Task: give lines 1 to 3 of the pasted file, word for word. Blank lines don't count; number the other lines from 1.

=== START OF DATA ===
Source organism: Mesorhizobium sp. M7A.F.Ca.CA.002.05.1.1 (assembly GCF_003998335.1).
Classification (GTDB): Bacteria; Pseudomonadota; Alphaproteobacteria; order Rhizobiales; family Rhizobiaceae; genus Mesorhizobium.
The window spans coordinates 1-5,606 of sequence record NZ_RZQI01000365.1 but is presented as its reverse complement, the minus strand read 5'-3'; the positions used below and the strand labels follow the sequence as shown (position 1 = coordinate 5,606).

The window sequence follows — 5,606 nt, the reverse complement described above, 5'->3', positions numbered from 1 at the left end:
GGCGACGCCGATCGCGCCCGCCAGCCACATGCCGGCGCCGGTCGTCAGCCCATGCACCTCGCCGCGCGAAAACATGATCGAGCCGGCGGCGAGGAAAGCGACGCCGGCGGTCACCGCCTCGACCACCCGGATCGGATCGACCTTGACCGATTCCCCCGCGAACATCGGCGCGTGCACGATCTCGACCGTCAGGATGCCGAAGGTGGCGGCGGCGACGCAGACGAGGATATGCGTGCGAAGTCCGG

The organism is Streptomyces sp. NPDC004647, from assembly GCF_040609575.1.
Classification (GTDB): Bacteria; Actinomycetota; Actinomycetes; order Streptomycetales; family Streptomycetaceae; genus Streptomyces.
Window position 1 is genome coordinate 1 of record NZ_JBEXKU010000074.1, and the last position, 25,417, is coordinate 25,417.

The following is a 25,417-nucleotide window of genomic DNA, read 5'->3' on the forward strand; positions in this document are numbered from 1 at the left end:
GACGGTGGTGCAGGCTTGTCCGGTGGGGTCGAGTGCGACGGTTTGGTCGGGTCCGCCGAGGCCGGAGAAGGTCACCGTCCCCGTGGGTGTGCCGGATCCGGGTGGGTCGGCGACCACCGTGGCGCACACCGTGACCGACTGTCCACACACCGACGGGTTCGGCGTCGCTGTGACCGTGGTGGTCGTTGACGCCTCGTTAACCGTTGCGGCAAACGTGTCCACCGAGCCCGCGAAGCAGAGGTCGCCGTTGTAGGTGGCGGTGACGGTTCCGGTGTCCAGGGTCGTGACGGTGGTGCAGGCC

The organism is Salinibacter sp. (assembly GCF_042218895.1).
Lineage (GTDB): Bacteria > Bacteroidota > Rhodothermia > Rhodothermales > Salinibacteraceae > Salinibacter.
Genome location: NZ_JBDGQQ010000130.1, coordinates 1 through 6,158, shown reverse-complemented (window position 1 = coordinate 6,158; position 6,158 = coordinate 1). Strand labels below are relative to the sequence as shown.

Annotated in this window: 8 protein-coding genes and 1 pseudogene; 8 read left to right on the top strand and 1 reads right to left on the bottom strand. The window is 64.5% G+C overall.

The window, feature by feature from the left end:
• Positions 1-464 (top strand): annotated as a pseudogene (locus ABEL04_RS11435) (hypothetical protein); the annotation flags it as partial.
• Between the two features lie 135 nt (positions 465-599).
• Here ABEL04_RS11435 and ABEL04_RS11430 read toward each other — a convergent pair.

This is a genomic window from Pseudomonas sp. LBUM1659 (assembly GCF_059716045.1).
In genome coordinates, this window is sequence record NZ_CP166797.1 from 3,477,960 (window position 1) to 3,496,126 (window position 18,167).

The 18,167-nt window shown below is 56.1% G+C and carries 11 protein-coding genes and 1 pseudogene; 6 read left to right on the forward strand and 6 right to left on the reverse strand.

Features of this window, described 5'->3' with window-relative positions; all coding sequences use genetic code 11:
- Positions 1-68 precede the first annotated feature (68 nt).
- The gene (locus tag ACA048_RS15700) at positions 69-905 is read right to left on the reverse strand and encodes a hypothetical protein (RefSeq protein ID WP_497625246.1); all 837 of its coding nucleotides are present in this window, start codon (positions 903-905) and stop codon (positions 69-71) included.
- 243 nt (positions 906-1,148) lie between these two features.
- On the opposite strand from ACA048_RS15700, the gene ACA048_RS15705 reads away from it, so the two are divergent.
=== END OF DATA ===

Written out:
Source organism: Mesorhizobium sp. M7A.F.Ca.CA.002.05.1.1 (assembly GCF_003998335.1).
Classification (GTDB): Bacteria; Pseudomonadota; Alphaproteobacteria; order Rhizobiales; family Rhizobiaceae; genus Mesorhizobium.
The window spans coordinates 1-5,606 of sequence record NZ_RZQI01000365.1 but is presented as its reverse complement, the minus strand read 5'-3'; the positions used below and the strand labels follow the sequence as shown (position 1 = coordinate 5,606).